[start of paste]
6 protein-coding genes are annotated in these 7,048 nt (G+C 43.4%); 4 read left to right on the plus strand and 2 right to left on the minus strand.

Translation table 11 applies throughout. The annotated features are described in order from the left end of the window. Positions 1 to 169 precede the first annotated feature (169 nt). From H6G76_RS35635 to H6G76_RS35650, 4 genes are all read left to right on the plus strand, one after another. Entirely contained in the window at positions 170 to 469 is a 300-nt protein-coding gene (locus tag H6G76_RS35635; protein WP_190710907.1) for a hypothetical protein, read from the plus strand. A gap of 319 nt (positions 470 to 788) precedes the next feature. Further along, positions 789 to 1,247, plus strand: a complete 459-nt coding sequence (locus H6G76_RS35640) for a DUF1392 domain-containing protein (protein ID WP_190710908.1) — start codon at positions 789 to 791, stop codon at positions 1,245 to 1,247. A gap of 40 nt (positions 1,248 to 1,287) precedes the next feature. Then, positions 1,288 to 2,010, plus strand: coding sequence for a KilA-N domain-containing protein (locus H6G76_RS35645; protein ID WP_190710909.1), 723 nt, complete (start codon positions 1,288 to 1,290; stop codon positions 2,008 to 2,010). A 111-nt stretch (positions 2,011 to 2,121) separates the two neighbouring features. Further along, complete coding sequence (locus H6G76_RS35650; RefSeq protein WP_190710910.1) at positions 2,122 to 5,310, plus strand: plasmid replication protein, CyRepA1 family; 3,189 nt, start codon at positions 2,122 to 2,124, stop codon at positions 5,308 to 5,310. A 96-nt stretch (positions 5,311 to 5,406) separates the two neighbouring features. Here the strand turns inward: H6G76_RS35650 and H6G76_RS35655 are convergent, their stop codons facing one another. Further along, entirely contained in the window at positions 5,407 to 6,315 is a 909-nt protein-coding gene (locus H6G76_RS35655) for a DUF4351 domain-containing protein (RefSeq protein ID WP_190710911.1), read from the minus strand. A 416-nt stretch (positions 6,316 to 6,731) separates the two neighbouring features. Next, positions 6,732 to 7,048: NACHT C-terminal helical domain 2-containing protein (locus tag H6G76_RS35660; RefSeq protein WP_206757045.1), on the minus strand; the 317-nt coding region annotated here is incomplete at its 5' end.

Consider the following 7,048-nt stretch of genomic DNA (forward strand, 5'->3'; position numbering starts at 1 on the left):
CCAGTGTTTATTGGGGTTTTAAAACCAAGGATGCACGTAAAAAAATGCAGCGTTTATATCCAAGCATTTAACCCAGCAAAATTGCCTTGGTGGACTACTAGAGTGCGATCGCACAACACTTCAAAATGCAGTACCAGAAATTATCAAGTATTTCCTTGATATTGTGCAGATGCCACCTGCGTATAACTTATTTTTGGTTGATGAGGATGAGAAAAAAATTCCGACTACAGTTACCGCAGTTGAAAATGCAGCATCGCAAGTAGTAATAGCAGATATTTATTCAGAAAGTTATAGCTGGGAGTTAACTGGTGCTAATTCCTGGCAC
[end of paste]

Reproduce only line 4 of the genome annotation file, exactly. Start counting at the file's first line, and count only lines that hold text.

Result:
CCAGTGTTTATTGGGGTTTTAAAACCAAGGATGCACGTAAAAAAATGCAGCGTTTATATCCAAGCATTTAACCCAGCAAAATTGCCTTGGTGGACTACTAGAGTGCGATCGCACAACACTTCAAAATGCAGTACCAGAAATTATCAAGTATTTCCTTGATATTGTGCAGATGCCACCTGCGTATAACTTATTTTTGGTTGATGAGGATGAGAAAAAAATTCCGACTACAGTTACCGCAGTTGAAAATGCAGCATCGCAAGTAGTAATAGCAGATATTTATTCAGAAAGTTATAGCTGGGAGTTAACTGGTGCTAATTCCTGGCAC